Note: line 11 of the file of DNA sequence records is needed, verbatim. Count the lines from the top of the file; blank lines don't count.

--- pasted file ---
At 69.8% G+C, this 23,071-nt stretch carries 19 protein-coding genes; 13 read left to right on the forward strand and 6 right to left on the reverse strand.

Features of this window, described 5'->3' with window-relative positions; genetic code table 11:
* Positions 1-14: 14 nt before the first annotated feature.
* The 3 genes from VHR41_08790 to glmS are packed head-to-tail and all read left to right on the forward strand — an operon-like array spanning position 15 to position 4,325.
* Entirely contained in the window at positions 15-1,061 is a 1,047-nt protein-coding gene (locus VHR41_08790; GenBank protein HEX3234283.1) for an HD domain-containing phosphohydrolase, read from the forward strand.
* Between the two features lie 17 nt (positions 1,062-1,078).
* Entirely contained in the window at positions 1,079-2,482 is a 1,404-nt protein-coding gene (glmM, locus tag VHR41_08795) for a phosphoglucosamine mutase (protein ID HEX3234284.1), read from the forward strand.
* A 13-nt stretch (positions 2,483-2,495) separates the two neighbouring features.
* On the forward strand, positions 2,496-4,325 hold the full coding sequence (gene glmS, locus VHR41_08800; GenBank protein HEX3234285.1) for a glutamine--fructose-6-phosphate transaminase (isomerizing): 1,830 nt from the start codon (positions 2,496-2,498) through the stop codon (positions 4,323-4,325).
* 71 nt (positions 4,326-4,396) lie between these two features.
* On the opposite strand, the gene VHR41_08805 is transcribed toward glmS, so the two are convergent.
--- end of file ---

* On the opposite strand, the gene VHR41_08805 is transcribed toward glmS, so the two are convergent.